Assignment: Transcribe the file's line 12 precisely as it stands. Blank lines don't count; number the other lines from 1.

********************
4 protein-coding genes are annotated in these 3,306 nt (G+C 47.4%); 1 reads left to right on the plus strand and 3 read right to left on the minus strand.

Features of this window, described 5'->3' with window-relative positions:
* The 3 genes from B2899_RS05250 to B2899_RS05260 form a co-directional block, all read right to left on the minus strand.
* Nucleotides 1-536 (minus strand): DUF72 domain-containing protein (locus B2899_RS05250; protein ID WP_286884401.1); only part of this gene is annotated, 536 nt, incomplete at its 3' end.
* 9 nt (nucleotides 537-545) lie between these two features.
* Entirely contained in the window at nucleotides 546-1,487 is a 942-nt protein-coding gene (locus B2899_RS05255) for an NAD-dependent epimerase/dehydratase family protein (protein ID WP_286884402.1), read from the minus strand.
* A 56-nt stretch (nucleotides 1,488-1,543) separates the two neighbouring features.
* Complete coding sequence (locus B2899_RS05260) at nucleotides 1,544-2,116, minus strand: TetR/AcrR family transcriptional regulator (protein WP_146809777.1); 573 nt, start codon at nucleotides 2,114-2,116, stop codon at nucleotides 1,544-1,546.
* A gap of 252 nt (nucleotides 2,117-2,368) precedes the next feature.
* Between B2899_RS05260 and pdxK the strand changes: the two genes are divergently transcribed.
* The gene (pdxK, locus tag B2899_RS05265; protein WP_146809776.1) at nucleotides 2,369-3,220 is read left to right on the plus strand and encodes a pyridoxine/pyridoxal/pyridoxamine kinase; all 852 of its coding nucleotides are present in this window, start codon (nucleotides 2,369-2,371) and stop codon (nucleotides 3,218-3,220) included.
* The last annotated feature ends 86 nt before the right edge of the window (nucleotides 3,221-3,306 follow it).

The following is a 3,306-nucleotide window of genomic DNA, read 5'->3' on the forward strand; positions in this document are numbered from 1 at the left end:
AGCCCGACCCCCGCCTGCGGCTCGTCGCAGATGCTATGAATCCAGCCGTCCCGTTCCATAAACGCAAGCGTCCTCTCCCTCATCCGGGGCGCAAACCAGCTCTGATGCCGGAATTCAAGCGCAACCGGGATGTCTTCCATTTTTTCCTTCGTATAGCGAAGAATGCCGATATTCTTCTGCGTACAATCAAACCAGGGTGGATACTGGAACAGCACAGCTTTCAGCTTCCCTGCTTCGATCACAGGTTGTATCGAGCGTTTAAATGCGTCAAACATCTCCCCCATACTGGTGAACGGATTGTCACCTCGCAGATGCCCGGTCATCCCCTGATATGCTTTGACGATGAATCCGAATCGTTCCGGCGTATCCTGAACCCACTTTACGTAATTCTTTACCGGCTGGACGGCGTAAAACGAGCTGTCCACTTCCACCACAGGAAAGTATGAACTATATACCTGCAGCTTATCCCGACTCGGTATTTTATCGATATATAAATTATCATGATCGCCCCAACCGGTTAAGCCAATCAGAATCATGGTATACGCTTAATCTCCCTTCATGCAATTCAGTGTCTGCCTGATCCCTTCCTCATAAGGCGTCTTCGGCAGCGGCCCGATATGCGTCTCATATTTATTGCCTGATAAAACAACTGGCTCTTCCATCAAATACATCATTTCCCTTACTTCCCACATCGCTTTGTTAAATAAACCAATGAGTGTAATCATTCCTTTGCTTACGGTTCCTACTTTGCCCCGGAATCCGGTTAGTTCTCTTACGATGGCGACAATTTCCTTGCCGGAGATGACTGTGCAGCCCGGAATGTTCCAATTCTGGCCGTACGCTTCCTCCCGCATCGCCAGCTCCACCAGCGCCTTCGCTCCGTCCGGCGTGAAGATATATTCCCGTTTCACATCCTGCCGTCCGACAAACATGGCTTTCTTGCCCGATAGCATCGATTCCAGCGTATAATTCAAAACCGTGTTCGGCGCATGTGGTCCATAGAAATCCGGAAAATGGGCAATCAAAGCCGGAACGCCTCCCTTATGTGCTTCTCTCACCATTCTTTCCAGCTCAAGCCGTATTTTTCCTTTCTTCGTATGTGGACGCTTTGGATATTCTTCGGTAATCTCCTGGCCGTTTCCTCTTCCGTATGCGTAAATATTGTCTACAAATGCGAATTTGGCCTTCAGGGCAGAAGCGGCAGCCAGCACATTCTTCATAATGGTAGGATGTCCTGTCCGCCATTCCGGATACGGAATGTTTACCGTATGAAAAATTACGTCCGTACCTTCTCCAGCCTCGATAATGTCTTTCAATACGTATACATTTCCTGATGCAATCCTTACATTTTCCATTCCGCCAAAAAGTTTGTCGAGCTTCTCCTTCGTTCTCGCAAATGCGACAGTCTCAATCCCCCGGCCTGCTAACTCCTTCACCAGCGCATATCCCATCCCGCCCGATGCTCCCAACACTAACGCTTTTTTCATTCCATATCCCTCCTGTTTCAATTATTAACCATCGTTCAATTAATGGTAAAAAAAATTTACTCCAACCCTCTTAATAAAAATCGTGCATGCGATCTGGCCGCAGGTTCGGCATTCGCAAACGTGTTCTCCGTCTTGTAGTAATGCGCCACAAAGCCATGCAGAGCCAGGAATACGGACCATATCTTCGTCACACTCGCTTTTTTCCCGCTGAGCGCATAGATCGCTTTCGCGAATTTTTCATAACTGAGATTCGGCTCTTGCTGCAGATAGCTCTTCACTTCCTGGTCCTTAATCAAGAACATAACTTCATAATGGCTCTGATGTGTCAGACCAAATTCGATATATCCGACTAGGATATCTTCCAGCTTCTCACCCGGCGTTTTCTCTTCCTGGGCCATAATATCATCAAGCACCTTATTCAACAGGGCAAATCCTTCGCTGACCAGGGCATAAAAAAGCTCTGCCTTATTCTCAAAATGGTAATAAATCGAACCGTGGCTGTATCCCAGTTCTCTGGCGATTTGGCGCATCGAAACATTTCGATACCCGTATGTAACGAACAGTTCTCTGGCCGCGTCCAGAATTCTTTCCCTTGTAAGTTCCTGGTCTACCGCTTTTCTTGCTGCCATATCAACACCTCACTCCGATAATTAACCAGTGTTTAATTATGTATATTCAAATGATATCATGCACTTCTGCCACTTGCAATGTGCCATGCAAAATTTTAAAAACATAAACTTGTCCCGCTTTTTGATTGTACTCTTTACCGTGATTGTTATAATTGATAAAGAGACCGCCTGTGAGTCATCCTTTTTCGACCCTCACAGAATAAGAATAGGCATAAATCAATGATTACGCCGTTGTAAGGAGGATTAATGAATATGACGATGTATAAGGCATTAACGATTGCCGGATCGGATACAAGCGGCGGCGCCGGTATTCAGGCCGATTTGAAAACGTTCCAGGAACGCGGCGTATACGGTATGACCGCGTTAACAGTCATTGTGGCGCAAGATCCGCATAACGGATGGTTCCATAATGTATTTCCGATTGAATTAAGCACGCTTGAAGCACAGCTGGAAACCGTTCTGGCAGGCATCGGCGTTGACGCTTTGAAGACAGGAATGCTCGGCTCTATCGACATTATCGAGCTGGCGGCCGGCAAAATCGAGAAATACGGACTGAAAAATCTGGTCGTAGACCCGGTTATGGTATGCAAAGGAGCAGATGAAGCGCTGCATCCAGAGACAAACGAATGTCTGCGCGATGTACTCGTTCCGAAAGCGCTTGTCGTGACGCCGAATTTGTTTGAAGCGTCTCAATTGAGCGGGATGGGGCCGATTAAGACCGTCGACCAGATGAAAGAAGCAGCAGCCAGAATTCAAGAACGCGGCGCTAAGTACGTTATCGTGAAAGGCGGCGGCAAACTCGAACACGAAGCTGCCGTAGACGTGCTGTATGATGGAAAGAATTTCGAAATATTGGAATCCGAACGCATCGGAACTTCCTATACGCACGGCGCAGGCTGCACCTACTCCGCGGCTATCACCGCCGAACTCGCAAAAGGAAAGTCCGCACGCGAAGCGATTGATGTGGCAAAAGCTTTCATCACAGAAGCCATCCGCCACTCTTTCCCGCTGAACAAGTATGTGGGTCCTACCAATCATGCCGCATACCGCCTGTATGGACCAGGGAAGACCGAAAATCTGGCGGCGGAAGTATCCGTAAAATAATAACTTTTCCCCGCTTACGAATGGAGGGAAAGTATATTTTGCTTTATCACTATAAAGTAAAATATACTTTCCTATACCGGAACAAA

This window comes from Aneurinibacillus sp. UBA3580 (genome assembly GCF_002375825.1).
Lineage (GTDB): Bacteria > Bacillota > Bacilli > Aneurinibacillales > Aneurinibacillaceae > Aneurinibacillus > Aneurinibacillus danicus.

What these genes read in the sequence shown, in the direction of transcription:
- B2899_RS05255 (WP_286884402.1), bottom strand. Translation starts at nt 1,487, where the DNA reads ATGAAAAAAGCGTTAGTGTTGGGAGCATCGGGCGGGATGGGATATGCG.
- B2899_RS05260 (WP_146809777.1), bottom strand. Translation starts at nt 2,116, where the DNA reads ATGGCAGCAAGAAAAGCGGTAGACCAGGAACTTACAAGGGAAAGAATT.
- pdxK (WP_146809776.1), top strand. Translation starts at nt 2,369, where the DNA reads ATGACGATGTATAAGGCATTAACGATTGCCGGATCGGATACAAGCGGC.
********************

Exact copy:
* The last annotated feature ends 86 nt before the right edge of the window (nucleotides 3,221-3,306 follow it).